NASA loads Mars Perseverance rover with its nuclear power source ahead of launch

NASA is set to launch its latest Mars mission next week that will put the Mars Perseverance rover on the surface of the Red Planet. Part of getting ready for that launch is to put the nuclear power supply inside the rover. NASA confirmed this week that it installed the multi-mission radioisotope thermoelectric generator (MMRTG) into the rover.

NASA confirmed that the power generating unit is performing well and has been activated. The MMRTG is activated at the moment of assembly because the radio source continuously generates heat, which a solid-state thermoelectric device turns into voltage. That voltage is used to power the instruments and sensors aboard the rover.

The specific power source inside the Mars Perseverance rover’s MMRTG is plutonium-238. The decay of that material generates heat that is converted into a 110 W source of electricity. The electricity, in turn, powers two lithium-ion batteries aboard the rover. NASA expects the power system to provide a 14-year lifespan.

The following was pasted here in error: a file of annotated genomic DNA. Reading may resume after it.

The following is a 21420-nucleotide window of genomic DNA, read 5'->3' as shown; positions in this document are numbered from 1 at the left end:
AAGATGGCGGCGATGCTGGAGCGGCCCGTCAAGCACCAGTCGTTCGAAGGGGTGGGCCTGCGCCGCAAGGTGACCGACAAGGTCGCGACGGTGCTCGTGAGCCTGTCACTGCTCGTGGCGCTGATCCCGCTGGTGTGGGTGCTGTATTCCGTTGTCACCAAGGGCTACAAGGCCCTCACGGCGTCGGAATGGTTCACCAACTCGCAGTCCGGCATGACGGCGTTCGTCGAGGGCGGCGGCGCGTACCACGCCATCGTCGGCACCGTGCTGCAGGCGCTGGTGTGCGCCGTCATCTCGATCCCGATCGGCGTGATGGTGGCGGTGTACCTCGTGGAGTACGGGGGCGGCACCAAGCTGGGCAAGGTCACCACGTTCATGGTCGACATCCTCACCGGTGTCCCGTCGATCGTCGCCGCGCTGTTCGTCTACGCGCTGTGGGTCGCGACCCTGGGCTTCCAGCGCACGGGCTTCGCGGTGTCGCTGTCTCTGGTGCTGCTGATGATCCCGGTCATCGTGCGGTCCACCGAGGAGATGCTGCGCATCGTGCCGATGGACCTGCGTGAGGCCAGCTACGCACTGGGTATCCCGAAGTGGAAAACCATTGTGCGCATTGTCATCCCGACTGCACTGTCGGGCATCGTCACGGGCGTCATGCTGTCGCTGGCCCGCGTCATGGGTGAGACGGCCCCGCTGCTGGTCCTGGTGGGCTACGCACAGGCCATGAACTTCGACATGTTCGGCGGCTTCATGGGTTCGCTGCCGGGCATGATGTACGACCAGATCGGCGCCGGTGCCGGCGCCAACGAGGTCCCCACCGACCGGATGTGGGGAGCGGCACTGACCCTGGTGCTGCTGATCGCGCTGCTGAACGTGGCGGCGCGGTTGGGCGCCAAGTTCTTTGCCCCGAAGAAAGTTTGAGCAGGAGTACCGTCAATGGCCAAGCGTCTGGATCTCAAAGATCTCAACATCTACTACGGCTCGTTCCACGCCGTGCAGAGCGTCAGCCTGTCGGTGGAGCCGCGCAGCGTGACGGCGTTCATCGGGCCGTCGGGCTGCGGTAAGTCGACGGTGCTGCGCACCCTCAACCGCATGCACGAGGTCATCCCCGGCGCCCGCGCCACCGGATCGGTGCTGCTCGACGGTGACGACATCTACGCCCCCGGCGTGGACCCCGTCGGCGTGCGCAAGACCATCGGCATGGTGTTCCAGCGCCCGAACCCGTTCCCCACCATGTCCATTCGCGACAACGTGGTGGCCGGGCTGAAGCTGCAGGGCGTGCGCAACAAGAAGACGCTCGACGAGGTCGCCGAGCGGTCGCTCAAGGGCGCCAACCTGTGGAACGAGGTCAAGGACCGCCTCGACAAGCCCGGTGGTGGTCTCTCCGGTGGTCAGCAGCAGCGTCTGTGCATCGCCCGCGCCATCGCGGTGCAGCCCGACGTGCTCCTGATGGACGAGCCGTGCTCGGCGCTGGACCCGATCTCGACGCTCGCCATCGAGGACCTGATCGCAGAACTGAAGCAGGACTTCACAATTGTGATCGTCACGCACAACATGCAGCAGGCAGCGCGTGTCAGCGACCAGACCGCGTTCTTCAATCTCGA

Despite having the ability to operate for 14 years, NASA says that the rover’s scheduled mission is meant to last less than two years. One of the most exciting things about the Perseverance Rover is that it will carry the Ingenuity Mars Helicopter. That particular craft, if it successfully flies, will be the first attempt at controlled flight outside of Earth.

If the helicopter is successful in its flight, it could also open up an entirely new avenue for exploration in the future. The Perseverance Rover is currently scheduled to launch on July 30 from Cape Canaveral, Florida. One main goal of the mission is to search for signs of habitable conditions on ancient Mars and detect indications of past microbial life on the planet.

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